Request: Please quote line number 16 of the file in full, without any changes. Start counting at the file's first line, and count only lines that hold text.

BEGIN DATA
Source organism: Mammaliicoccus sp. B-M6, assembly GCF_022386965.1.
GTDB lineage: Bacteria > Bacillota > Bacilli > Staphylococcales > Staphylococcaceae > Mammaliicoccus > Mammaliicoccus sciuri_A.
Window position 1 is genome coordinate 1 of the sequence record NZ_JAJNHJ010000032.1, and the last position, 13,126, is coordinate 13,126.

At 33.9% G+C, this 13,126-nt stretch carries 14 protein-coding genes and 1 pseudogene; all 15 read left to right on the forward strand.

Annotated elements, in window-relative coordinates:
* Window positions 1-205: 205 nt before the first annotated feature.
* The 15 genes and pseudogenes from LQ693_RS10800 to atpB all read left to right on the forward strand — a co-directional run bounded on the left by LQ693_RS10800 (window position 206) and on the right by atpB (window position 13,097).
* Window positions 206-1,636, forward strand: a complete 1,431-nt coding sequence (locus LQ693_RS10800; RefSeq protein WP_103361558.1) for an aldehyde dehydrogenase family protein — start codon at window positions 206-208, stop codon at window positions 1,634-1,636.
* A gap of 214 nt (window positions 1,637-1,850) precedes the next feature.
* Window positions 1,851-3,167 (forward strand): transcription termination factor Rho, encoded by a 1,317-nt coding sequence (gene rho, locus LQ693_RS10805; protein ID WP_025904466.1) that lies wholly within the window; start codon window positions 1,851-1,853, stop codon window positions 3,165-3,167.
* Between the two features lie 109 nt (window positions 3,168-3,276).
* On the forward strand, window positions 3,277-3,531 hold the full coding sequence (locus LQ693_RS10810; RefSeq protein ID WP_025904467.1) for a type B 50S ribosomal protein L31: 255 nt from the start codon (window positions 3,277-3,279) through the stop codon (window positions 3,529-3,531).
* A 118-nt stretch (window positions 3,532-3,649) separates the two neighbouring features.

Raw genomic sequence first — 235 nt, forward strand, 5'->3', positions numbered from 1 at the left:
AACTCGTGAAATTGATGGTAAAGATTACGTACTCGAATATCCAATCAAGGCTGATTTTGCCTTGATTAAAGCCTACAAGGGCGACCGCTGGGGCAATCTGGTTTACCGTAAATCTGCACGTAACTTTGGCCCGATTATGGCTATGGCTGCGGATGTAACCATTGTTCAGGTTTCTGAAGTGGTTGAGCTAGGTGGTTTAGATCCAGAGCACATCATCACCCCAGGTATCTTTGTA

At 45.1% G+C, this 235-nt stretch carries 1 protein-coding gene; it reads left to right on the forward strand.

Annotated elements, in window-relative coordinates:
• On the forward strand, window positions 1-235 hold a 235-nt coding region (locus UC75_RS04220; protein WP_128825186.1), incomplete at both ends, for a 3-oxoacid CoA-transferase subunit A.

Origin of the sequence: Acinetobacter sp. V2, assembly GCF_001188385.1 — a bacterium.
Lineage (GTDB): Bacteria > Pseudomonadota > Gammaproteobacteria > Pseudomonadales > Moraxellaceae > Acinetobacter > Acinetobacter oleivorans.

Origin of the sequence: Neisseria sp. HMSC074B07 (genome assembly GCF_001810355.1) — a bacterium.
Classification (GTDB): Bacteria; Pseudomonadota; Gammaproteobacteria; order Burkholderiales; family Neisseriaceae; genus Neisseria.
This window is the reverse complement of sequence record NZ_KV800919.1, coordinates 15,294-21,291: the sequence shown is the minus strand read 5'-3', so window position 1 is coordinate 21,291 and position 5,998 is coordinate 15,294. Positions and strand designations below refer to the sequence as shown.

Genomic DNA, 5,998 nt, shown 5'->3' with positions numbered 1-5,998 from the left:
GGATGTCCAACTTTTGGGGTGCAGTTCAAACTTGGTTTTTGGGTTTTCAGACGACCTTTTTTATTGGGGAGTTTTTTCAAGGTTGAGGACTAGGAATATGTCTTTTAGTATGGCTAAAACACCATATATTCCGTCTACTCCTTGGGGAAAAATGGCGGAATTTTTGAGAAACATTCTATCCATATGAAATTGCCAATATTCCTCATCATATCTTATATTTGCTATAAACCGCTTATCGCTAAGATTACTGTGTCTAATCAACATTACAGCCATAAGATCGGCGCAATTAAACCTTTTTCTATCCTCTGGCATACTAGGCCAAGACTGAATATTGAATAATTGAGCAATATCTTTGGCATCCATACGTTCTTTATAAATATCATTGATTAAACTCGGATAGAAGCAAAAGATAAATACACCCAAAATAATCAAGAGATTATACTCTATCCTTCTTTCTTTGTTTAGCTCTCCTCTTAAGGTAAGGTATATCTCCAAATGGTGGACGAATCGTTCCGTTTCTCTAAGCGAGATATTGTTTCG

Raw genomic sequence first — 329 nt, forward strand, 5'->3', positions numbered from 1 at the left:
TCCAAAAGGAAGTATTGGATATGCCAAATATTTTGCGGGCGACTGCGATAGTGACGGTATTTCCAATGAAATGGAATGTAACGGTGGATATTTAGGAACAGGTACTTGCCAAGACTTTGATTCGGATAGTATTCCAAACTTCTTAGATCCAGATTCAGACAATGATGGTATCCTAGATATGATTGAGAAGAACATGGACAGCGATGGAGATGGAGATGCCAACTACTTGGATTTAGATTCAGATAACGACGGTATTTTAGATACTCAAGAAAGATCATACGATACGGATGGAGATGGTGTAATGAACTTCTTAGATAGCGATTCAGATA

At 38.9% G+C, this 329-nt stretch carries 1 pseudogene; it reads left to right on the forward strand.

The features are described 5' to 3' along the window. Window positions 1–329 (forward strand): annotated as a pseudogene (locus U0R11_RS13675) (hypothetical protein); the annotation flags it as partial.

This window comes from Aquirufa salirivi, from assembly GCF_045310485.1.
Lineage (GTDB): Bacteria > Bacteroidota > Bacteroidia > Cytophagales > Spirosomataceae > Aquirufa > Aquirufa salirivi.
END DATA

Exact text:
At 45.1% G+C, this 235-nt stretch carries 1 protein-coding gene; it reads left to right on the forward strand.